The fabulous Dentures surf band will bring their epic sounds to Niner Wine Estates (2400 Highway 46 West, Paso Robles) on Saturday, July 28, from 1 to 4 p.m. These dudes may be old, but they know how to rock the ’60s surf sounds like nobody’s business! Attendees are encouraged to don their best ’60s outfits and get into the spirit of the event. Don’t wipe out, groms and gidgets!
Arroyo Grande Village Summer Concert series is going to rock this Sunday, July 29, when The Mean Gene Band delivers some blistering rock, country, metal, blues, and R&B classics from the Rotary Bandstand starting at 1 p.m. The Central Coast Follies Dancers will also be on hand to entertain the crowd, and the event is also an Arroyo Grande High School alumni gathering.
Also on Sunday, July 29, you can experience a celebration of the music of George and Ira Gershwin during the next Famous Jazz Artist Series at D’Anbino wine tasting room. Central Coast jazz stars Ken Hustad and Karl Welz (bass and tenor saxophone) will join one of the West Coast’s top jazz drummers, Paul Kreibich, along with series co-producers Charlie and Sandi Shoemake (piano/vibraphone and vocals) to perform this all Gershwin program. There’re 4 and 7 p.m. shows for $15 each, or see both for $20. Call 927-0567 for reservations. While you’re there, tell Charlie happy birthday. He’s turning 75!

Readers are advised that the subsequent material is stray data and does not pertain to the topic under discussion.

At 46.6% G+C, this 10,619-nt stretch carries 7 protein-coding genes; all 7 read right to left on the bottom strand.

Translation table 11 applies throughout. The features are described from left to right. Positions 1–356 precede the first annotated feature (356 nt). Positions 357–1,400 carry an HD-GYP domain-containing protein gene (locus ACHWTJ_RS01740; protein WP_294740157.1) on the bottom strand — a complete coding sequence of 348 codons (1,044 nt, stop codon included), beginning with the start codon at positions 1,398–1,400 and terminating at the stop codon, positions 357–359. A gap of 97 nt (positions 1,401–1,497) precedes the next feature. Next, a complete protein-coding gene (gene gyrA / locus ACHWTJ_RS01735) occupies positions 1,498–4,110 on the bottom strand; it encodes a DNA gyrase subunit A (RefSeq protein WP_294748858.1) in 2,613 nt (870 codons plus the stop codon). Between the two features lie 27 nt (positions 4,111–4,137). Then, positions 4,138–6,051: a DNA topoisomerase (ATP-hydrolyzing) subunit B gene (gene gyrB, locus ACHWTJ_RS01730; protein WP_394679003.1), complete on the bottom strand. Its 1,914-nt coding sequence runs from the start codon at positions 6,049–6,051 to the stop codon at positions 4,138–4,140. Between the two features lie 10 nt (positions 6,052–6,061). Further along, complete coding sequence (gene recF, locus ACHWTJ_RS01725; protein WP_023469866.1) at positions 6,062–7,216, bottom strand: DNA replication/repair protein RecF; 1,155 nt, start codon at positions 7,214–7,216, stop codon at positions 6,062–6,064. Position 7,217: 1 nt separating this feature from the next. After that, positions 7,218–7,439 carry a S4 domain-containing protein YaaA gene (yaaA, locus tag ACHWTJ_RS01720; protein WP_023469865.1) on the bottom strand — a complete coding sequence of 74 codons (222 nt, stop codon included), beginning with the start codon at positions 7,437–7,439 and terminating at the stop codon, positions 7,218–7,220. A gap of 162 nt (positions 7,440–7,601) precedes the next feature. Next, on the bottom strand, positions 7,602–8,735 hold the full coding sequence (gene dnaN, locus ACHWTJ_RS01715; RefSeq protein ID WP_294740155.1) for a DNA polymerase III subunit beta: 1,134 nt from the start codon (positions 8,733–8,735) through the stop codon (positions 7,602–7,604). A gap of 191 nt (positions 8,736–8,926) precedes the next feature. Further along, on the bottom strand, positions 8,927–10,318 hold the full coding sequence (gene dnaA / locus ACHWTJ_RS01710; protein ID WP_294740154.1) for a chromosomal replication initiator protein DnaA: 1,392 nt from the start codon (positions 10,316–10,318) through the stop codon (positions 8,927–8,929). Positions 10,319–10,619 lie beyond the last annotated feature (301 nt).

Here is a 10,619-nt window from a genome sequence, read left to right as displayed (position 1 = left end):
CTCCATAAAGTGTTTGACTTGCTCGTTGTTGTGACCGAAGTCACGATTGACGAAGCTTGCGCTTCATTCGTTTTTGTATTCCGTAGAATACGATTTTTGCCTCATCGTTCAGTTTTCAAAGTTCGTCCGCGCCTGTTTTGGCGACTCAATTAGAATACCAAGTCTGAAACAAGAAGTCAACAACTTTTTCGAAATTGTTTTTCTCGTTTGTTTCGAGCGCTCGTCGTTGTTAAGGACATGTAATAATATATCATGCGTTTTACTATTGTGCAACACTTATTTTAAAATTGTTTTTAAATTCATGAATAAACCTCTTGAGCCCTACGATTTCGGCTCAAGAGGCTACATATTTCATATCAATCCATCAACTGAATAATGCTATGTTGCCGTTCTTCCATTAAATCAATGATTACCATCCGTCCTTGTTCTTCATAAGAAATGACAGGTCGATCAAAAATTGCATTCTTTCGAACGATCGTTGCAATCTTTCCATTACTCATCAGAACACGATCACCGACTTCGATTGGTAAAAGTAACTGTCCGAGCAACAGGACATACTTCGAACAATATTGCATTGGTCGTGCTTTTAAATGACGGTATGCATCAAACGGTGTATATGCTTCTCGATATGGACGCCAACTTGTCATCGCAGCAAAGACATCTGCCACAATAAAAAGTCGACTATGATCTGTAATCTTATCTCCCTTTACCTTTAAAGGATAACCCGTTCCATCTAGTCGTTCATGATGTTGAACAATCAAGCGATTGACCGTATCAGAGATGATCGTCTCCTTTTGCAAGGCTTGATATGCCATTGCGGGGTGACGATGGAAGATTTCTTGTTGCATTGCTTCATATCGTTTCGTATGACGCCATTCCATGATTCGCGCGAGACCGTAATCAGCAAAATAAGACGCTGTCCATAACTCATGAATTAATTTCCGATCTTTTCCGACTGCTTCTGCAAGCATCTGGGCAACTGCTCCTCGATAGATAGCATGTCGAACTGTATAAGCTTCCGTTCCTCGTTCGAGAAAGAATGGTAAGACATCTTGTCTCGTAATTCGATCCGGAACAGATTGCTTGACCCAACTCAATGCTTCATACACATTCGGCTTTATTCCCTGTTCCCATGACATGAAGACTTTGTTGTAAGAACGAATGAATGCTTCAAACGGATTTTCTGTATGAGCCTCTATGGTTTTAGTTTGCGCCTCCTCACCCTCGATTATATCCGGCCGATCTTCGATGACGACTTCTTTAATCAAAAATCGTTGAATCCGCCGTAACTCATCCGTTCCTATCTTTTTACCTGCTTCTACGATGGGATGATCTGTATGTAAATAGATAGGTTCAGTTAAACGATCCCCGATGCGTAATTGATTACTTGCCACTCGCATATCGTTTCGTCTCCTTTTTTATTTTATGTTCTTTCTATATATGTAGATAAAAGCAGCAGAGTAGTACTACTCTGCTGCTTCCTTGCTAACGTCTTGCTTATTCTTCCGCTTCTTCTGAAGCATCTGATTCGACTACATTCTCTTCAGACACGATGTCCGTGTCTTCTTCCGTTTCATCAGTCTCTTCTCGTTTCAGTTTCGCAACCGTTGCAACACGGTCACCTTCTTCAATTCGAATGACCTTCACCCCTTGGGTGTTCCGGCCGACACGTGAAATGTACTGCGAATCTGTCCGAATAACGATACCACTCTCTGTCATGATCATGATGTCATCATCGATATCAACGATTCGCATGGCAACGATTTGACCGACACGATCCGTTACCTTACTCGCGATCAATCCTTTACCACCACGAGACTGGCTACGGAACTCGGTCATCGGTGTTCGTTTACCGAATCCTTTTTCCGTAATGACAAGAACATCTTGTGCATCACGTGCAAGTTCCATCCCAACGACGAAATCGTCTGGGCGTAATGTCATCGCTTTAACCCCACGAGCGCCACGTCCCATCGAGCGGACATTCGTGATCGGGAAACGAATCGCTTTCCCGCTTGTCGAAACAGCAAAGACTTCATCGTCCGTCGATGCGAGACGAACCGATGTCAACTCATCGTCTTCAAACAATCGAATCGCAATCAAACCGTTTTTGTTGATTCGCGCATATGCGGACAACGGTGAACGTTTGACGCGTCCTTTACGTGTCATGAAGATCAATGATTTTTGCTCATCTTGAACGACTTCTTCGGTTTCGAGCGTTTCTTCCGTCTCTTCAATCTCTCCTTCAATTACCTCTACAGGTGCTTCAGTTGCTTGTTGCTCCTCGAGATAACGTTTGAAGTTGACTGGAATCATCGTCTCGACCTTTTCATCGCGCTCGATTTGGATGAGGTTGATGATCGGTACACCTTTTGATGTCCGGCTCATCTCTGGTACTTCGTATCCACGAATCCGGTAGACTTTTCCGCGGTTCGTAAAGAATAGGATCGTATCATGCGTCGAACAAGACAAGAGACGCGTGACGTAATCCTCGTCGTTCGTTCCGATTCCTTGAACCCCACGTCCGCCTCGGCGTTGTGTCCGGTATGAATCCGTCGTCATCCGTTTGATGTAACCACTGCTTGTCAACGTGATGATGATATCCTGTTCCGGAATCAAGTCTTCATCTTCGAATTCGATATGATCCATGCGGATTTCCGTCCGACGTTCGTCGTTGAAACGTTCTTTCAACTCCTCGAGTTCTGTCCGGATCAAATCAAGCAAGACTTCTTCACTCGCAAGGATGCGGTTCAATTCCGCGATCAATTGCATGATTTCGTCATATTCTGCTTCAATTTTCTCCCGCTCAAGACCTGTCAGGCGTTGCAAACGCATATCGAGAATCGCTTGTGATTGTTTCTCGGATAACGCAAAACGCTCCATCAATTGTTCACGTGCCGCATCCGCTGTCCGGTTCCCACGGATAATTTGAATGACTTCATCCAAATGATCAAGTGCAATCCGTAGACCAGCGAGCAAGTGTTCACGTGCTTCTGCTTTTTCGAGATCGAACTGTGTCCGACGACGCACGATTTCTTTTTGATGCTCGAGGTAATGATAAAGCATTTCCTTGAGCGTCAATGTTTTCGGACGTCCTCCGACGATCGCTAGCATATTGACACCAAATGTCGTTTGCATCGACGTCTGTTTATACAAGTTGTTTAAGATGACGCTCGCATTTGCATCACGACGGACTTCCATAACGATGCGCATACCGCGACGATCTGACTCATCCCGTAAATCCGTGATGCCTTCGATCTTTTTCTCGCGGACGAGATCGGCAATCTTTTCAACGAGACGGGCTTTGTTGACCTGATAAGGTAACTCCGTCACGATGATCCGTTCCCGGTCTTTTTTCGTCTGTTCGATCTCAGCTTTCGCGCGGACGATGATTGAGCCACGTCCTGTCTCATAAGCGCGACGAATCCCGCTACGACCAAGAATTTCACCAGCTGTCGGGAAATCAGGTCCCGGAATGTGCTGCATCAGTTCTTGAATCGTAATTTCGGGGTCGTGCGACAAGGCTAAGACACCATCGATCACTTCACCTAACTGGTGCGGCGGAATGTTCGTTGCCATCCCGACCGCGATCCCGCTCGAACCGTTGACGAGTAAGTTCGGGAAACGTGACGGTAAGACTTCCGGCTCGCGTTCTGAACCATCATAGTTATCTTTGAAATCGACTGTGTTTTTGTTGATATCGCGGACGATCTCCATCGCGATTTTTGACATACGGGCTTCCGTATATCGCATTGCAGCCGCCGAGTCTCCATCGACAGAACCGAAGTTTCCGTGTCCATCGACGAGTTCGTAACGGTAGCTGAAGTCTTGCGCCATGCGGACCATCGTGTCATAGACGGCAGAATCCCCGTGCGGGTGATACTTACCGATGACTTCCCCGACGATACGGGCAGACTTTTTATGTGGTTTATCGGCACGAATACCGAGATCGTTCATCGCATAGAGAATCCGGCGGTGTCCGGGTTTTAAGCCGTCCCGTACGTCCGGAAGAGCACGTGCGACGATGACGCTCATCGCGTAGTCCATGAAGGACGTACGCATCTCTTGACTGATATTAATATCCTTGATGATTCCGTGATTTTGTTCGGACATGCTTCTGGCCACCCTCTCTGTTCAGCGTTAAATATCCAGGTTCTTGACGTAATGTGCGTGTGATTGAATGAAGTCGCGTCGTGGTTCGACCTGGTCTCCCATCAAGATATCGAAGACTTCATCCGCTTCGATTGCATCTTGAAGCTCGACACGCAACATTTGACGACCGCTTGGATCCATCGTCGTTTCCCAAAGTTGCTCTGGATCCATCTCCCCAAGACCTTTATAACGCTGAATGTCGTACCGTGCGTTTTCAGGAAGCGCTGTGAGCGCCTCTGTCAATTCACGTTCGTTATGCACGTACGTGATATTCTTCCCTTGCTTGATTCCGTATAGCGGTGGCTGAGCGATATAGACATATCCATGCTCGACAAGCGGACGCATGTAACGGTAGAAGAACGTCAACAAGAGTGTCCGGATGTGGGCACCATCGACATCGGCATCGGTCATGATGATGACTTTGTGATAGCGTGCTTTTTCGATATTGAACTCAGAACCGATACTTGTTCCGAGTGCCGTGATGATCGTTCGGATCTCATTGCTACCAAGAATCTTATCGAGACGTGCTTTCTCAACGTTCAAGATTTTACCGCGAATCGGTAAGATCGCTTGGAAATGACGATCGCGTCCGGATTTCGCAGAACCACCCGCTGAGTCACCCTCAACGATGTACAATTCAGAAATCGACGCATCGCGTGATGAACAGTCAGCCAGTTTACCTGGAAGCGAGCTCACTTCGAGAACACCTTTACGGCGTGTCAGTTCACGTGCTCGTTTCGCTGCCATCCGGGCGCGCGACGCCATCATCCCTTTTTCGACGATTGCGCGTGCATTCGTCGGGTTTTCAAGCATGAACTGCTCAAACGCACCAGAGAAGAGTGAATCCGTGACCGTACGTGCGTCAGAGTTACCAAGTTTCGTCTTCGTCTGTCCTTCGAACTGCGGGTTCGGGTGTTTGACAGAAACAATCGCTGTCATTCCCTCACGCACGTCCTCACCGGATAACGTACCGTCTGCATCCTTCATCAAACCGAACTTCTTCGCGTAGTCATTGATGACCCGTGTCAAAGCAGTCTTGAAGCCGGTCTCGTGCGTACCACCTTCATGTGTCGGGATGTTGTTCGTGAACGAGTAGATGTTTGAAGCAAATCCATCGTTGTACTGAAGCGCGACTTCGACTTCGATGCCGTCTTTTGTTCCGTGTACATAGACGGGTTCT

Soulful singer-songwriter Jc Villafan will be joined by Kyle Castellani on Wednesday, Aug. 1, to play a 7 to 9 p.m. show at Linnaea’s Café. The L.A.-based Villafan plays original soul, R&B, pop, and adult contemporary music, and will perform from 7 to 8 p.m. Castellani will go on at 8 to perform his original Egyptian blues and folk music. The show is free!
Keep up with Glen Starkey via twitter at twitter.com/glenstarkey, friend him at facebook.com/glenstarkey or myspace.com/glenstarkey, or contact him at firstname.lastname@example.org.